Boston Dynamics Got Spot the Robot to Strut Like Mick Jagger

In a Rolling Stones tribute.
Chris Young

We've seen Boston Dynamics' Spot robot do gymnastics, we've seen it take a beating from a guy with a hockey stick, but the robotics firm may have outdone itself by posting a new video on YouTube of three Spot robots dancing along to part of the Rolling Stones' "Start Me Up" next to the original music video.

The famous robotics firm, known largely for its viral videos of its bipedal Atlas robot and "robot dog" Spot, posted the video (embedded below) to celebrate the 40th anniversary of the 1981 Rolling Stones LP Tattoo You.

In Boston Dynamics' video, the Spot robots are shown dancing in near perfect sync in a side-by-side reel that also shows a clip of the Stones' original music video. We never would have imagined a quadrupedal robot could imitate the Jagger chicken head bob with such precision.

And, as guitar icon Keith Richards and Ronnie Wood start to sing along, the Spot robots' grippers open to imitate three mouths in a scene that invokes images of Dr. Octavius from Sam Raimi's Spider-Man 2. In other words, it has that perfect blend of cuteness and terror that we're used to from Boston Dynamics' marketing material.

Robot dog firms face scrutiny worldwide

The Boston Dynamics video adds to a long list of marketing clips from the robotics firm, which was acquired by Hyundai for over $1.1 billion in July. You might be surprised to find out that this isn't the Stones' first tech marketing gig. As TechCrunch points out, the iconic British band licensed "Start Me Up" for the launch campaign of Microsoft's Windows 95.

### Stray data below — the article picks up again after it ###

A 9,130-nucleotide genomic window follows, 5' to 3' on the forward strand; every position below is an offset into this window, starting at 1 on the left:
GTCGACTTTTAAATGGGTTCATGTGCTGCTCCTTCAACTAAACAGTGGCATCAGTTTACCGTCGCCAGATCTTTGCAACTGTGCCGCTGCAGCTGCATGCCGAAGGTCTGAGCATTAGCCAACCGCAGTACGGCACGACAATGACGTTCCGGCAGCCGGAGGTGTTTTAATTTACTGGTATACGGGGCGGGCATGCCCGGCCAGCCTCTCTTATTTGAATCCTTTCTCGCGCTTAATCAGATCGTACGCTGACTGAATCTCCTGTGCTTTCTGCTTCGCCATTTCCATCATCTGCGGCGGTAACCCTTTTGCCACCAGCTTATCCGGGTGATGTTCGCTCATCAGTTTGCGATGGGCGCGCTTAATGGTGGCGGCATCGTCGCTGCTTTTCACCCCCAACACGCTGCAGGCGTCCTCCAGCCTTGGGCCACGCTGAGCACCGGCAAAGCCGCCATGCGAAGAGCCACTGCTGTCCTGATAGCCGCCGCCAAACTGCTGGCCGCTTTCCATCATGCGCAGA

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Robot dogs like Boston Dynamics' Spot have come under scrutiny in recent months. Spot itself was at the center of a controversial deal by the New York Police Department to trial the machines for law enforcement, but the NYPD canceled its $94,000 contract with Boston Dynamics following a public backlash.

Earlier this month, a military robot maker, Ghost Robotics, unveiled a quadrupedal robot with a sniper rifle attached to its back, to a largely negative reception online. Such machines, which have been highly-criticized by the Stop the Killer Robots movement, go completely against the spirit of the peace-loving culture of the 60s, during which the Rolling Stones found their fame.

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